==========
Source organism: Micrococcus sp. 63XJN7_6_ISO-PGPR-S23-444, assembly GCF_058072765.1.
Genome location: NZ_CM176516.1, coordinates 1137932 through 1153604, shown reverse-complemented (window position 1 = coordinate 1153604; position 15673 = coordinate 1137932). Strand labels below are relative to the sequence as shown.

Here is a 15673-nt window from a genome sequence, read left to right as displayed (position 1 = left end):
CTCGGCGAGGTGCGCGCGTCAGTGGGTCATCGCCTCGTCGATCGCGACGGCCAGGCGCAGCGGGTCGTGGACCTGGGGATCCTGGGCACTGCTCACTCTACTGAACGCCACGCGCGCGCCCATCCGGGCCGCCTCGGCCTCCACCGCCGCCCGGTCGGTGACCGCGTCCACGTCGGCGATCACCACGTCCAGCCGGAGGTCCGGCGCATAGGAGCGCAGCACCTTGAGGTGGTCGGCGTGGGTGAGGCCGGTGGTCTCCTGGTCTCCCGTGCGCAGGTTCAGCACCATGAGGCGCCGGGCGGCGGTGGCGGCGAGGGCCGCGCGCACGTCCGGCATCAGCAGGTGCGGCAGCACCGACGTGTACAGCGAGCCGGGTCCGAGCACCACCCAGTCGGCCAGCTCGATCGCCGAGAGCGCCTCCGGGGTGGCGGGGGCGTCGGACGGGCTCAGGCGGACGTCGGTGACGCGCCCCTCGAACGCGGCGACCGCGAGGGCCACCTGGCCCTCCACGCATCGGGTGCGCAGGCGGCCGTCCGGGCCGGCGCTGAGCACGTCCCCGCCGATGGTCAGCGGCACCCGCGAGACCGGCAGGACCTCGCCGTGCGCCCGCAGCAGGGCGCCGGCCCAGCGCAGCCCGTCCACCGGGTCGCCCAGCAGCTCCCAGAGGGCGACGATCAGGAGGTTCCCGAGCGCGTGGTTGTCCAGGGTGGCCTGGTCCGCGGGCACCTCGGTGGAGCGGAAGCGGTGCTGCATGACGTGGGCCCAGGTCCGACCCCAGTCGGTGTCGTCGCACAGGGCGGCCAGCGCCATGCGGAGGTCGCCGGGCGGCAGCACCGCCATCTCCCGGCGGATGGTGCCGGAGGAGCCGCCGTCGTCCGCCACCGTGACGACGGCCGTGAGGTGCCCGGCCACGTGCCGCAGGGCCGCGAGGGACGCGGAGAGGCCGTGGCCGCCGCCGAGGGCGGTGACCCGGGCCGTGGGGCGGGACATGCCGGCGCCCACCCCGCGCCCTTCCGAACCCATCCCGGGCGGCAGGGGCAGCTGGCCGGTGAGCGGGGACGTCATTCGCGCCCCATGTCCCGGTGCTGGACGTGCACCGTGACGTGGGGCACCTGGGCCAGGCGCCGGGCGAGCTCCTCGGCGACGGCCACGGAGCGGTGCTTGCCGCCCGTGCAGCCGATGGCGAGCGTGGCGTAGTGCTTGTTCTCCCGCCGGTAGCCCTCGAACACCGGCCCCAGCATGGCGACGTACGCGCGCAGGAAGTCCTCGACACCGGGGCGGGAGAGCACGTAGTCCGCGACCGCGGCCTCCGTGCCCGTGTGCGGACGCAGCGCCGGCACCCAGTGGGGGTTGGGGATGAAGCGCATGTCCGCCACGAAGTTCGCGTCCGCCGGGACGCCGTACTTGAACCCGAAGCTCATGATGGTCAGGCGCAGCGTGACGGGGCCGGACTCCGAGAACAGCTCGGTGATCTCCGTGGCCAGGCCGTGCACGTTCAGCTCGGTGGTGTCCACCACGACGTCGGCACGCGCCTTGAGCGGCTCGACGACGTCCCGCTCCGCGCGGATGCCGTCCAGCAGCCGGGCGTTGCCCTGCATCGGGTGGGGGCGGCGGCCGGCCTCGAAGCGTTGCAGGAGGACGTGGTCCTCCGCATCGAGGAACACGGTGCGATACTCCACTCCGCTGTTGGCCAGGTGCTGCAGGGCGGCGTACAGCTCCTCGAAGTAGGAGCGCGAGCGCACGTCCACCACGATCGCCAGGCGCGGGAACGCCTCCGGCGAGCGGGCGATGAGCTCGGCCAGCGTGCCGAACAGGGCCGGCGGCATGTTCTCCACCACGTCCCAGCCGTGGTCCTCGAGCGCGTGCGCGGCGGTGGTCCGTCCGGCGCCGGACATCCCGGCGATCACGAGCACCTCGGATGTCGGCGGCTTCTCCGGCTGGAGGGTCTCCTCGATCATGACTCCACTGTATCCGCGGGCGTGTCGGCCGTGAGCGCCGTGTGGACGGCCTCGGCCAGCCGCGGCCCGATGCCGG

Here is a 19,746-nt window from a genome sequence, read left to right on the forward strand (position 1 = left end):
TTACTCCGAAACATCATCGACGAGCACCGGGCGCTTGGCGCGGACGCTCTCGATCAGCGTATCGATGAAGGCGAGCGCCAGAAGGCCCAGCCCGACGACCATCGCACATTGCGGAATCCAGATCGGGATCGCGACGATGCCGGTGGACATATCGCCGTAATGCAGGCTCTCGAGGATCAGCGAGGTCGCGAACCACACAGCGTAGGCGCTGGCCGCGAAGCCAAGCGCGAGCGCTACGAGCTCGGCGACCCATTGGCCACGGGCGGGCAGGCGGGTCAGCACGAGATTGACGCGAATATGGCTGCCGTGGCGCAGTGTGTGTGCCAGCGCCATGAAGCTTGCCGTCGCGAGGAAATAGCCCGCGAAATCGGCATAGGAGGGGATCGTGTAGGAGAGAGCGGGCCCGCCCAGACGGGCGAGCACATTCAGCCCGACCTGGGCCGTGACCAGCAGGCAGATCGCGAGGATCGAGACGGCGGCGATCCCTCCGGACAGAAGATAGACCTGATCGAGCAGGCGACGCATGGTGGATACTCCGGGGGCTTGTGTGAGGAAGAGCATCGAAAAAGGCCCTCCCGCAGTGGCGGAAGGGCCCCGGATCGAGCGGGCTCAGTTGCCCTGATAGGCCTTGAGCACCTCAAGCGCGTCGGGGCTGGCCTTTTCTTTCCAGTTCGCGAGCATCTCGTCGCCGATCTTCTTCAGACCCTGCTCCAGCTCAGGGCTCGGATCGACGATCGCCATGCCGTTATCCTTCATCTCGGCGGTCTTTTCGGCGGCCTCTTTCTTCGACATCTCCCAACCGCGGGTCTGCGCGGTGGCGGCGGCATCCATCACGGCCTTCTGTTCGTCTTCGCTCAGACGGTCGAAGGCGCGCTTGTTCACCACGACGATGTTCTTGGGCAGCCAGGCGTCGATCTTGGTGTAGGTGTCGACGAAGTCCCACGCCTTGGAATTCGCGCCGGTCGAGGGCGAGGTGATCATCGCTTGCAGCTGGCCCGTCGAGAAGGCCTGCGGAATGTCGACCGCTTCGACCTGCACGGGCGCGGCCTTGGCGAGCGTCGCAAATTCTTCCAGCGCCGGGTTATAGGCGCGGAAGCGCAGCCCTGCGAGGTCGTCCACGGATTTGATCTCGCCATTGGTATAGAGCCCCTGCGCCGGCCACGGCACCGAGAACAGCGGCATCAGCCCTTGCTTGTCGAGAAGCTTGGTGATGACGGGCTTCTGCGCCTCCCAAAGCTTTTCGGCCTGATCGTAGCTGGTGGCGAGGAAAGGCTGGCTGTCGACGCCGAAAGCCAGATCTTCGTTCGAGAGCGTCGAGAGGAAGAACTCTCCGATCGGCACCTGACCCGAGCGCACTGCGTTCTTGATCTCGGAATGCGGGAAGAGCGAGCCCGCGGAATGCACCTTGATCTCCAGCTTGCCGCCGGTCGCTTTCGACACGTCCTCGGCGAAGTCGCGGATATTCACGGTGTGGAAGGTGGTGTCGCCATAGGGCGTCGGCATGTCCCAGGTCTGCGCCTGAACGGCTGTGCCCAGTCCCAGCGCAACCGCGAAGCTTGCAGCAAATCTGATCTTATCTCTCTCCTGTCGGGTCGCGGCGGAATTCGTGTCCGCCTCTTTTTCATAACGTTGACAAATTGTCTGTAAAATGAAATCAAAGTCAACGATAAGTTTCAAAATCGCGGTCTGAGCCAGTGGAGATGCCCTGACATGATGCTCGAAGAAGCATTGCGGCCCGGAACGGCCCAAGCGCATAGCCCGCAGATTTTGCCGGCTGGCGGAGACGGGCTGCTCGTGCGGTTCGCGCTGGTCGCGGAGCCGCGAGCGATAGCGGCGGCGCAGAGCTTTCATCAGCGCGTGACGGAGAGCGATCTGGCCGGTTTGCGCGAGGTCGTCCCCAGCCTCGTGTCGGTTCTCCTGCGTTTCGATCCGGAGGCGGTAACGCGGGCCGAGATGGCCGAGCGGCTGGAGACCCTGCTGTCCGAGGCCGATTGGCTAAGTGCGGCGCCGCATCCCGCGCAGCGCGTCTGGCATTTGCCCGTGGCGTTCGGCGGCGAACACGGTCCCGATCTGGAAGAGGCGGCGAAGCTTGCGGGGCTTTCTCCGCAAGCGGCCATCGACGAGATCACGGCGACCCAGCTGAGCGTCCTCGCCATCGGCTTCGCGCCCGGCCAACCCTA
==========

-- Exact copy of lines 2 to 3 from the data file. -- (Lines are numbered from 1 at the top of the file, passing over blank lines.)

Genome location: NZ_CM176516.1, coordinates 1137932 through 1153604, shown reverse-complemented (window position 1 = coordinate 1153604; position 15673 = coordinate 1137932). Strand labels below are relative to the sequence as shown.

Here is a 15673-nt window from a genome sequence, read left to right as displayed (position 1 = left end):